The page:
posted by Cyrano at 1:24 AM on November 25, 2012 [1 favorite]


Philip Quast will always be the definitive Javert to me; he not only has a beautiful voice, but an amazing stage presence. I think many subsequent actors taking on the role of Javert have looked to his performance for inspiration. I saw a semi-professional local production of Les Miserables only a few weeks ago and the young man playing Javert was clearly attempting to emulate Quast's style of performance (and wasn't doing too badly, either!).

Lea Salonga is by far my favourite Eponine. Michael Ball IS Marius. And, although he never actually played Val Jean in a production, Anthony Warlow would have rocked the part (I do love Colm Wilkinson, but I always felt there was something slightly lacking in his voice for me to totally embrace his performance).
posted by Defying Gravity at 1:56 AM on November 25, 2012 [1 favorite]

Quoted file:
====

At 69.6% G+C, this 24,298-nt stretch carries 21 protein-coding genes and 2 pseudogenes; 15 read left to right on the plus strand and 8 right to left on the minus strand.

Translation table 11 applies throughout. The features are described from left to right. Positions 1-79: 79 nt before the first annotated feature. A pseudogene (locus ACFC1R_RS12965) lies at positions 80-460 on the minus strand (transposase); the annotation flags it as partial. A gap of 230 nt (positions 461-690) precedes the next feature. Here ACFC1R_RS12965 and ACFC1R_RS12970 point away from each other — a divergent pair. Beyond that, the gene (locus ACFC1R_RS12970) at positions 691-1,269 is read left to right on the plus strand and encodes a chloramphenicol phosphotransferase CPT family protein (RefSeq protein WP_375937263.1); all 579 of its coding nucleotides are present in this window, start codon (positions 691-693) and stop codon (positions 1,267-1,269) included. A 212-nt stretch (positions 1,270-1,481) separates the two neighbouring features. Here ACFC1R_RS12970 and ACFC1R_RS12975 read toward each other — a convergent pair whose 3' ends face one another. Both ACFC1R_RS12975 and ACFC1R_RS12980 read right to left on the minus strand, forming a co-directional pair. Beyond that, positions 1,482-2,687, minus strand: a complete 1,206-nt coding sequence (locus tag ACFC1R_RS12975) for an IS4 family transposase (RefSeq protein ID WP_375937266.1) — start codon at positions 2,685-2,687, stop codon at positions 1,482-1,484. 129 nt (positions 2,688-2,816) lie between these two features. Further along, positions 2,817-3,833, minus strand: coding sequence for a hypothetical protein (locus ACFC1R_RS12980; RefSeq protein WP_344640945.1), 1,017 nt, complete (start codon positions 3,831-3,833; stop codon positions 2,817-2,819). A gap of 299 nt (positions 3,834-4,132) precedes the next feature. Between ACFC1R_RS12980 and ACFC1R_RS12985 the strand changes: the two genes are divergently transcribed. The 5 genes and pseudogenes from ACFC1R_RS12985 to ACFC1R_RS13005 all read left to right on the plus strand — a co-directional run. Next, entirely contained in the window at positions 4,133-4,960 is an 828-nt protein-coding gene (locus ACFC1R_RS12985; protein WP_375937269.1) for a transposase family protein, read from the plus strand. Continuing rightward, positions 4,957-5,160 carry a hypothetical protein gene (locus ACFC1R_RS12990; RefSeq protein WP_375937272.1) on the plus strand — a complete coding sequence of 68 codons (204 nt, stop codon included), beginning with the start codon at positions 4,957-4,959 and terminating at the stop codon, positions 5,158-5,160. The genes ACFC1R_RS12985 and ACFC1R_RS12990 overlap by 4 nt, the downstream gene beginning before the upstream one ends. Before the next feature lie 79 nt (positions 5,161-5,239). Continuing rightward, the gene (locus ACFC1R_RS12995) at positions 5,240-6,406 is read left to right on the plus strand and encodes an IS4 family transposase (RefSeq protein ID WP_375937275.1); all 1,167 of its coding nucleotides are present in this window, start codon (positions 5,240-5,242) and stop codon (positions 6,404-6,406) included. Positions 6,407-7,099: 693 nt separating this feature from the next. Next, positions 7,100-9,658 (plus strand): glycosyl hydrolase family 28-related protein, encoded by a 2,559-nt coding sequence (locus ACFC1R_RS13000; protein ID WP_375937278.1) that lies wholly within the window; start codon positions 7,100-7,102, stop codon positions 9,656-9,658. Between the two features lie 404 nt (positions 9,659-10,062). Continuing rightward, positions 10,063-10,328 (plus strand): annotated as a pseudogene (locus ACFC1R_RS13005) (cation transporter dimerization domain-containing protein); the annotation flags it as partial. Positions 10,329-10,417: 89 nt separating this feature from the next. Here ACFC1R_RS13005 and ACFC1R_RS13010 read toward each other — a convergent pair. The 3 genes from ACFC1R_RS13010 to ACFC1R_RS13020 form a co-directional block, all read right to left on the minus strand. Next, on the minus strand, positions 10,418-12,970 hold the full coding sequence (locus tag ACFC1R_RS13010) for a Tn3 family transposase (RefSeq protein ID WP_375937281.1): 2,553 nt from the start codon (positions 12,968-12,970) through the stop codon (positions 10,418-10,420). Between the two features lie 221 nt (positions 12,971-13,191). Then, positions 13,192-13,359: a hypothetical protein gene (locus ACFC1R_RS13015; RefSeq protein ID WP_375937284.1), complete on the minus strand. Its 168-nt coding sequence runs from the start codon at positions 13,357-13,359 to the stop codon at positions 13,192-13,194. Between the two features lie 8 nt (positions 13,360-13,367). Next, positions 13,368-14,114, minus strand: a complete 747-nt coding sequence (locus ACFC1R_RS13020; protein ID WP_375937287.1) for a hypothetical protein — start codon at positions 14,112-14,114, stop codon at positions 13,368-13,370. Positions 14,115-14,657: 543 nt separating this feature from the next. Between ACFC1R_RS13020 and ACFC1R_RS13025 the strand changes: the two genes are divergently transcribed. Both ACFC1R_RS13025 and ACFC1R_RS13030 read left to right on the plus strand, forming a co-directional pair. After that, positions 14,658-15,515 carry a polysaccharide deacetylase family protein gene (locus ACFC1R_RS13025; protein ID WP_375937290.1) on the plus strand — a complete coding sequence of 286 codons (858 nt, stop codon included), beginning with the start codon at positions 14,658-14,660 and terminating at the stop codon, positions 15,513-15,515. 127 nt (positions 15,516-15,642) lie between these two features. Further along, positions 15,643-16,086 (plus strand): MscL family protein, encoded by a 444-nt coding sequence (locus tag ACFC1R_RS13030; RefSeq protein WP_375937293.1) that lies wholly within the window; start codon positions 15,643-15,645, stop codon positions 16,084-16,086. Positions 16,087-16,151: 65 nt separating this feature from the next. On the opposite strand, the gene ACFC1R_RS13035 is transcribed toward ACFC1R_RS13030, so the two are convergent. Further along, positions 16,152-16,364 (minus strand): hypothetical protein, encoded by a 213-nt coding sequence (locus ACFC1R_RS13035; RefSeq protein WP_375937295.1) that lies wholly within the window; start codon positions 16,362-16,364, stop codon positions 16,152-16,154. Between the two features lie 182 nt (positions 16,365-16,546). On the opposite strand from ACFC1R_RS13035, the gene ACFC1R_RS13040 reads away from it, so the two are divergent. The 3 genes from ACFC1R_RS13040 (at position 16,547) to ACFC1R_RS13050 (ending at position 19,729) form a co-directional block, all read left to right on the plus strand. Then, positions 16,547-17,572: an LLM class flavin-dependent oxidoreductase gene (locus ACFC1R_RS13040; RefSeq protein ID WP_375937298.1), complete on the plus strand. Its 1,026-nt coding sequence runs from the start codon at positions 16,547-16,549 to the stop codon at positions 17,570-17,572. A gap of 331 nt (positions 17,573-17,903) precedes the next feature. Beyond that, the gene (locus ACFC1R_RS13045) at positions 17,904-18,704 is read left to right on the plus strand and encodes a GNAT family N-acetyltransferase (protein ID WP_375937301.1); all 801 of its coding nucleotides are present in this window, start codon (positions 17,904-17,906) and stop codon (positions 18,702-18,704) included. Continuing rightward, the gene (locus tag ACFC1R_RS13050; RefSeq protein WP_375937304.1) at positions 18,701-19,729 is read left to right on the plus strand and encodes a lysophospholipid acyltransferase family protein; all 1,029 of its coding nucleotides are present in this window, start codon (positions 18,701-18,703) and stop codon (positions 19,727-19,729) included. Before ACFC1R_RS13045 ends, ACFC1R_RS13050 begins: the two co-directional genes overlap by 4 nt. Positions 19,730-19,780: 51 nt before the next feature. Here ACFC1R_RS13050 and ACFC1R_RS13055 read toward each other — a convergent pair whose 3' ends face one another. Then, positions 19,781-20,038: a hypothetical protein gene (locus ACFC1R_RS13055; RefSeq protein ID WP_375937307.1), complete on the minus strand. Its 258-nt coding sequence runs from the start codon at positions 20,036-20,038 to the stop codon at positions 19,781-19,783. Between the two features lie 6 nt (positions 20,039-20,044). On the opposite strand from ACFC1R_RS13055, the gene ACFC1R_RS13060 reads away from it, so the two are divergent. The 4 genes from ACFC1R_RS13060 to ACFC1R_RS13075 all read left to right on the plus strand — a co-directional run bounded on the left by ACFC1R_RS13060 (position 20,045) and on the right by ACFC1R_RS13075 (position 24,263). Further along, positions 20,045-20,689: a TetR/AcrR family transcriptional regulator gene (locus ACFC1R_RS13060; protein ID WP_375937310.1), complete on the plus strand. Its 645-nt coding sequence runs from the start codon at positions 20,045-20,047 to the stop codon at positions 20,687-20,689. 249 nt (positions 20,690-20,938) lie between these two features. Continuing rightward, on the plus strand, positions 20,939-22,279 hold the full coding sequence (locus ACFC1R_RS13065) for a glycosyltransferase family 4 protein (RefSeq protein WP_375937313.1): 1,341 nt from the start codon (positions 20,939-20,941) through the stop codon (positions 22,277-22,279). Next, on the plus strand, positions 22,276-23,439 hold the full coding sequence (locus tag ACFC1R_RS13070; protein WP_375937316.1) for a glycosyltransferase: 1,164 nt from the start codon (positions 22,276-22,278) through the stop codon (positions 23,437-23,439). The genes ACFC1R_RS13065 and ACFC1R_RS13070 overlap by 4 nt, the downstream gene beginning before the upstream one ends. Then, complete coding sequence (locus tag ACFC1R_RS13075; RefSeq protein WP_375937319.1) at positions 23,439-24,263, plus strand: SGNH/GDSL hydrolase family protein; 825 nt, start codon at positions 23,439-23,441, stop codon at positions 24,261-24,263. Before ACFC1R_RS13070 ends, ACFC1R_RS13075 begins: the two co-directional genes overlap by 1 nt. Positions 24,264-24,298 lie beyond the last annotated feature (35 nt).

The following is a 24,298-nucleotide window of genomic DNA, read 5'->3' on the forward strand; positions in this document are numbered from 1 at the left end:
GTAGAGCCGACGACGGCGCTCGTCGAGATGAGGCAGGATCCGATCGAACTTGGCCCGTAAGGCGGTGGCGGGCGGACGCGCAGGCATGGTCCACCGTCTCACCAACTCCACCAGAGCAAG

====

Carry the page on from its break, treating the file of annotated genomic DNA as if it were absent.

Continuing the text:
Okay, Cookie Monster as Thenardier and Oscar as Mme Thenardier.

Yes! And for some reason I see Big Bird as Marius.

Damn, Sesame Street has a lack of lady puppets.
posted by muddgirl at 5:26 AM on November 25, 2012


Famous lady puppets, anyway.
posted by muddgirl at 5:40 AM on November 25, 2012


If we're branching out to all puppet characters, then Madame Thernadier is clearly played by Marjorie the Trash Heap from Fraggle Rock.
posted by prefpara at 5:50 AM on November 25, 2012


I would definitely go the Muppet Christmas Carol route and have a human Valjean.

Takeshi Kaga is amazing; he has done a lot of musical acting in Japan - including West Side Story, Jesus Christ Superstar, and Jekyll & Hyde.
posted by Gordafarin at 11:39 AM on November 25, 2012


Some people have thought about this before, and Shalom Sesame did a song "Matzah in the House" on a Passover episode.
posted by madcaptenor at 11:59 AM on November 25, 2012 [1 favorite]


Flying Lew Zealand or Link Hogthrob as Enjolras?

Beaker as Cosette?
posted by Madamina at 12:24 PM on November 25, 2012